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Everything You Need To Know About The Gift Tax

Gifts of money or property sometimes also bring stress as both the gift giver and gift recipient have to consider any tax implications. However, most of the time a gift tax isn’t something to worry about. “Gift tax”, for purposes of this article, means a federal tax on money, property, or anything of value that one individual gives to another.
Only a small percentage of people will owe gift tax.

This is because the IRS will only get involved when a gift surpasses the annual or lifetime gift tax exclusion mark. You should, however, note that for 2021, the boundary line for annual exclusion stops at $15,000. The limit for the lifetime exclusion stops at $11.7 million.

In the event that your gift exceeds the exclusion limit, the IRS will only require that you fill some paperwork. If you’re still in doubt about gift taxation and how it works, we’ll give you a deep insight into the whole process.

In this gift tax guide, we will give you a thorough walkthrough of everything that qualifies as a gift, the types of tax exclusions, and how you can avoid them.

What Qualifies as a Gift and What Doesn’t

Taxable gifts come in many forms. However, taxing the given gift borders around the fact that the giver must not receive something of equal value in return. This return is a determinant as to whether or not you owe the IRS a gift tax.

For example, giving someone some cash without expecting them to pay back is a gift. A gift is also loaning someone without asking for some interest, especially if you later forgo the debt. Another instance of a taxable gift is including a family member as a joint owner on your bank account.

What doesn’t qualify as a gift is any gift that doesn’t exceed the annual exclusion for the year. Also, paying an individual’s tuition fees or medical bills by giving the money directly to the school or hospital instead of the beneficiary doesn’t count.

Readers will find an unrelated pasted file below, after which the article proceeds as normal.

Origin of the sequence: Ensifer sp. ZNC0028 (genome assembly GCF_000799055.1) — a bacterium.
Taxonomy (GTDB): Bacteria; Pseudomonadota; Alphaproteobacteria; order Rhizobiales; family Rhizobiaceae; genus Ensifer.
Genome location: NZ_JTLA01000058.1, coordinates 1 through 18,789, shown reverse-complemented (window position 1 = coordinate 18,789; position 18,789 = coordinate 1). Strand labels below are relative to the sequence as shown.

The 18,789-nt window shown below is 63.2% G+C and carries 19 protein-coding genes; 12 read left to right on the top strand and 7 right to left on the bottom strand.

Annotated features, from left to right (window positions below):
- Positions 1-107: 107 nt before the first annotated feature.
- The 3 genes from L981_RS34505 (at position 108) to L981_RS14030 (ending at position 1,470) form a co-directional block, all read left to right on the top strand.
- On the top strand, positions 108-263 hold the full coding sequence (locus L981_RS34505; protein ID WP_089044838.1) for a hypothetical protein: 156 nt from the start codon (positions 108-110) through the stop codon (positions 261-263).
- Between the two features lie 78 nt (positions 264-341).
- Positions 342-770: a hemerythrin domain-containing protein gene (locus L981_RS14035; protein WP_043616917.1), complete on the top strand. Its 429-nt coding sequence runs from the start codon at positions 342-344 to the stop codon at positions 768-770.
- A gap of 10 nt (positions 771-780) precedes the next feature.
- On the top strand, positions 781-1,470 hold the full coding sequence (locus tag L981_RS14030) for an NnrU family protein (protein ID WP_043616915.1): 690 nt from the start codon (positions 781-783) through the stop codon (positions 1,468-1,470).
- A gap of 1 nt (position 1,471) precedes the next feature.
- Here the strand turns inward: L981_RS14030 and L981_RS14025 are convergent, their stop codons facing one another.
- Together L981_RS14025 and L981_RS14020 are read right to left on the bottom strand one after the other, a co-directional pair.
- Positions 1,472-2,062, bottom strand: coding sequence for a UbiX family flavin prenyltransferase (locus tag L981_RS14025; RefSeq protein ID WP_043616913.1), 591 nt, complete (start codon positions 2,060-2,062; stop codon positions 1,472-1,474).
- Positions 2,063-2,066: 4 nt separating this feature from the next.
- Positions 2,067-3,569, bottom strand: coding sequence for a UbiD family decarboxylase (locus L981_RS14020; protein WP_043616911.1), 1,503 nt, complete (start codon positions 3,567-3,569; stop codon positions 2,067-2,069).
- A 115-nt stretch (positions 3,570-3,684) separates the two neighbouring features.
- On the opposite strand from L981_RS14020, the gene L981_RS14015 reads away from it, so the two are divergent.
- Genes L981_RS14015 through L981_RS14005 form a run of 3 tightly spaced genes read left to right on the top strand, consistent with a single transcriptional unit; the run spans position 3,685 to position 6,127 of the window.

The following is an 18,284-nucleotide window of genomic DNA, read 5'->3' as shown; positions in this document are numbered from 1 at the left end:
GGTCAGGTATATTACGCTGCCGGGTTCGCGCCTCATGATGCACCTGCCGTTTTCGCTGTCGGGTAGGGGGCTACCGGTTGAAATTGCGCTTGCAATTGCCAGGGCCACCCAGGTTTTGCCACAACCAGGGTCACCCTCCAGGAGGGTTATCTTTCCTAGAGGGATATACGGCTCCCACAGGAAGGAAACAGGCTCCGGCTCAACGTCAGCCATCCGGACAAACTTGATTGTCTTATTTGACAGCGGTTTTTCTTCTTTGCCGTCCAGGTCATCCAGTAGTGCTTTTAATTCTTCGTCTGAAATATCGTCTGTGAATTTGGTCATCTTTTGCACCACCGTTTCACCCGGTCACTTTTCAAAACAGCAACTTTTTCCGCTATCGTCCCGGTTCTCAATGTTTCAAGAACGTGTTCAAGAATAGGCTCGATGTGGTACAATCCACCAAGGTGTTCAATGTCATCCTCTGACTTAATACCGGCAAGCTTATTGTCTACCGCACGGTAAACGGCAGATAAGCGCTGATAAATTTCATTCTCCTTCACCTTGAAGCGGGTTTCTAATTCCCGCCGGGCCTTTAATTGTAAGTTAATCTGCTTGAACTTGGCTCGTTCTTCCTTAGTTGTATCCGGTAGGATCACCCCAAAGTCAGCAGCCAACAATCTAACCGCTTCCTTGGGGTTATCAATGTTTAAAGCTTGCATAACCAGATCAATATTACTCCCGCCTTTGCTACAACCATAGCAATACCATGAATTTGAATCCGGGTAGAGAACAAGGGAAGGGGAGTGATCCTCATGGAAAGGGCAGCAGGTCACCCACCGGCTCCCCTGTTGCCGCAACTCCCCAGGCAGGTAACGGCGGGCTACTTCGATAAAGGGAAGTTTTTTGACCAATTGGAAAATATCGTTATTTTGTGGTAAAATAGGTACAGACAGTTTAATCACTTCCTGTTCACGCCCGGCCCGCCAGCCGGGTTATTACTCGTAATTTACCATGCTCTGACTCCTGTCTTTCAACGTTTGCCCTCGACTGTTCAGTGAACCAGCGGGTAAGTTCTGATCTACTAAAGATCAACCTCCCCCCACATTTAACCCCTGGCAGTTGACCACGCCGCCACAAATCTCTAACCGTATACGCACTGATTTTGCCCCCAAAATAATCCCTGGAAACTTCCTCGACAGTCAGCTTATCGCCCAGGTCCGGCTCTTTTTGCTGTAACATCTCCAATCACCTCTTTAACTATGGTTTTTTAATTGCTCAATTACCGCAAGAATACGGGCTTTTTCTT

For married couples who are citizens of the U.S, whatever gifts they give each other do not count as taxable. Donations to charity/nonprofit organizations also do not qualify as taxable gifts. If you also contribute to a political organization, you can do it without paying a gift tax, no matter the amount.

Annual and Lifetime Gift Tax 2021 Exemption

There are two ways to calculate how much you can give an individual. The first is the annual gift tax 2021 exclusion and here’s a look at how it works.

Annual Gift Tax 2021 Exclusion

  • How much you can give a person depends on the yearly limit set in place by the IRS. The annual gift tax limit for 2021 is $15,000, so you will only catch the IRS’s attention if you go beyond it.
  • You don’t have to pay the gift in one sum, however. If you cumulatively go beyond the limit, you’ll have to file a gift tax return. For instance, if you give $3,000 every month for the whole year, you’ll owe a gift tax balance on $21,000. This aggregate amount is the subtraction of your $36,000 gift total from the $15,000 exclusion.
  • The IRS calculates the annual exclusion per recipient, not the total addition of all your gifts. So, you can give $15,000 to several people in the same year without incurring the need to file a tax return.
  • The IRS can also calculate the annual exclusion per giver. So if you’ve tied the knot, you and your partner could give out the sum of $30,000 annually without the need to file a tax return.

Lifetime Gift Tax 2021 Exclusion

  • With the $15,000, you also receive an $11.7 million lifetime gift tax exclusion. Since the IRS calculates the exclusion per giver, a married couple can successfully exclude double the lifetime tax limit in gifts all through their lives.
  • So, when giving away more than $15,000 a year, the lifetime exclusion comes in handy because all your excesses spill over into it. For instance, if you give your friend $250,000, you’ll only need to file a gift tax return and not pay a gift tax because your lifetime tax exclusion has got you covered.